11 Ways To Prevent Burnout And Find Success As An Introvert In Recruiting
The other day on Reddit a new recruiter asked: “How to prevent burnout/find success as an introvert in this industry?”
I thought for a few minutes and started writing down the things that have helped me. I hope this helps you too.
Doing things (following habits) that don’t work will drain you. Like taking advice from old school staffing agency owners who burn through a new group of college kids (raw energy and enthusiasm) hired every six to twelve months.
It is a numbers game to them, most new recruiters will burn out or fail to “make the numbers” and then have to find a new job.
1 Learn to love adversity instead of fearing it
Recruiting isn’t always easy. It’s hard and demanding both physically and emotionally. But it’s all about how you see it, you can see it as a drain or as one of the greatest challenges you will face.
A challenge so great you will have to grow into a bigger person to handle each new challenge presented for you to overcome.
You must learn to learn and constantly develop new skills. Reading a new book, challenging an old belief or way of thinking to grow into someone who can handle setbacks and disappointments along the way.
Those who stay the course get to celebrate the wins and meet the people you can help.
2 Play the long game
You have been doing your job (learning recruiting) for twelve months. That’s not long enough to be good at it. Wait until you have been doing it for 5 years. By then you will either be good at it and earning six figures or you’ll be mediocre and employable. Like the other commenters in this thread, you’ll gravitate to impactful less “hunter” focused roles. Figure out if you are a hunter or a gatherer early on. Find roles that play to your strengths.
3 Test and refine
If there are in fact “twits” telling you what to do. Track everything you do. Then share the data back with your bosses. Ask to run a test with another recruiter. You do only the high impact tasks while they follow the company norms.
4 Play to your strengths
Most recruiters are not great at writing. Use your communication strength to your benefit. If you hate getting on the phones. Get good at writing cold emails. I bet you could learn to write 50 cold emails that outperform 50 cold calls.
5 “The leads are weak”
Don’t contact weak leads. Most staffing agencies build a large database of low-quality resumes and then put recruiters in “smile and dial mode”. This makes no sense. Don’t do it. If the leads are bad go find your own. Fill the jobs and move on to the next set of roles that need to be filled.
This is how to prevent burnout.
6 Understand the “who”
Who are you trying to hire? If you can’t answer that question in detail (that matches your client or internal customers’ expectation) you will fail and move forward toward “burnout”. Also, you need to be able to set expectations. Most hiring managers have a vague idea of who they’d like to hire based off of the person who did the role previously.
Why is that skillset or profile relevant?
Most times it is not. It’s your job to find this out and reset expectations.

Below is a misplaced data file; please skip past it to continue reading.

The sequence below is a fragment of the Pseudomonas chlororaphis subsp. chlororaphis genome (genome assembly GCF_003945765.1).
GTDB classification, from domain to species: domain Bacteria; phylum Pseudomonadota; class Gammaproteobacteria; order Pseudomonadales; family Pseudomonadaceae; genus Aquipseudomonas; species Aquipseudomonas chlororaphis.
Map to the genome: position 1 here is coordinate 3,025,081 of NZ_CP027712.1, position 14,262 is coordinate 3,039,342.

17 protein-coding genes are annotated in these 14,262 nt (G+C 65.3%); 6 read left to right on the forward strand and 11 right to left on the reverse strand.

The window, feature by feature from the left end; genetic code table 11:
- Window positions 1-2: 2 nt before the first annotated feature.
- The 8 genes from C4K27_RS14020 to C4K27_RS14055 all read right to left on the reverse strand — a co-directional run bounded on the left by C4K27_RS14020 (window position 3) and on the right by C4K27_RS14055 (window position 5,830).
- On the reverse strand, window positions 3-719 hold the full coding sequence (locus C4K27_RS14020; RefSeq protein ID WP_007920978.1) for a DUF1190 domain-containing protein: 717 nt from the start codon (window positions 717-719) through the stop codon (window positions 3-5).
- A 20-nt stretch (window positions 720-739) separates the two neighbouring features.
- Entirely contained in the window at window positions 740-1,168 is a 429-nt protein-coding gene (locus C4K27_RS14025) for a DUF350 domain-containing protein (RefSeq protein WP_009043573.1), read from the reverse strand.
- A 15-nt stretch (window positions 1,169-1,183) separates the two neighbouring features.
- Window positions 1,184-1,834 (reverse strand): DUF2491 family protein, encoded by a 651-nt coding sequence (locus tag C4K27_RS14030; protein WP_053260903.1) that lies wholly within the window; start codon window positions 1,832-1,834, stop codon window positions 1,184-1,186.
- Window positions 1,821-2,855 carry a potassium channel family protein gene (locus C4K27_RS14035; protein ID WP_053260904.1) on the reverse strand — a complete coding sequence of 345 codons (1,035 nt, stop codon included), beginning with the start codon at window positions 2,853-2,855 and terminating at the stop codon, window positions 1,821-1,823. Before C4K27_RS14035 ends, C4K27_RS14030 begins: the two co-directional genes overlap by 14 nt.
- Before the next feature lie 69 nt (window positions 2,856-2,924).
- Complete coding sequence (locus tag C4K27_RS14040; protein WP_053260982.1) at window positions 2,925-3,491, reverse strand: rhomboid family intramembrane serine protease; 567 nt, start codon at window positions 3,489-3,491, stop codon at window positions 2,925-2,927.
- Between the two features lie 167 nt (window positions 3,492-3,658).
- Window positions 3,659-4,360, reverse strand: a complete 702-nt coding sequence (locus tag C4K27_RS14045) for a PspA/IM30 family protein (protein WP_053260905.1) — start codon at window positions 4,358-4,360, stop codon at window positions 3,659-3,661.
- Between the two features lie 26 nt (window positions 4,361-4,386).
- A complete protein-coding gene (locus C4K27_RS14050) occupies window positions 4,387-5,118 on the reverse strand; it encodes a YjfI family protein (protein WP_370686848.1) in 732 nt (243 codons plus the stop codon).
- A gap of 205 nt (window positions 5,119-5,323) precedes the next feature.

People who are overwhelmed and stressed don’t have habits that allow them to perform. They are not prepared.
Plan out what you will cover in an interview or intro call (at minimum bullet points).
Plan what you want to get done the night before. You will need to create a system that allows you to build a set of habits that give you consistent results.
Plan and prepare. Or prepare to lose.
8 Find what works for you
Schedule time for calls. Schedule time to find leads. Do your most draining tasks later in the day (whatever that means for you). Do the tasks that require your creative energy early.
Find out what works for you and only do that.
9 Tell your customer what they want
Sometimes your boss is wrong. Or your customer is wrong and doesn’t realize it. You need to stop being a recruiter and start being a hiring manager, “based on everything I know about your role, team, etc this is the person you should hire.”
This is adding value. You will not add value by mindlessly following orders.
You will also have to be able to support your case with data and information that will win over the most skeptical customer. The same is true for your boss.
10 Go in the opposite direction
Look at all the recruiters who are failing or falling into the same traps you are. Stop doing what they do. Find the quieter path no one is on. 20% of the recruiters in an office make 80% of the placements.
Study what they do. Only do that.
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“nowadays I’d rather just scroll through my phone on the couch after work”
11 Delete every social app on your phone
Keep them off your phone for a month or two. This gives you time to develop a new set of habits and rewire how you think. How you think impacts how you feel.
When you get home from work plug your phone into a charger in your bathroom (most people don’t spend a lot of their time in the bathroom so that is a good place for it). Change shoes and clothes and go for a walk. Walk for twenty to thirty minutes and take a book with you. By the time you finish your walk, you are somewhere else. Thinking about something else.
Give yourself time to process things and think about what you want to do next.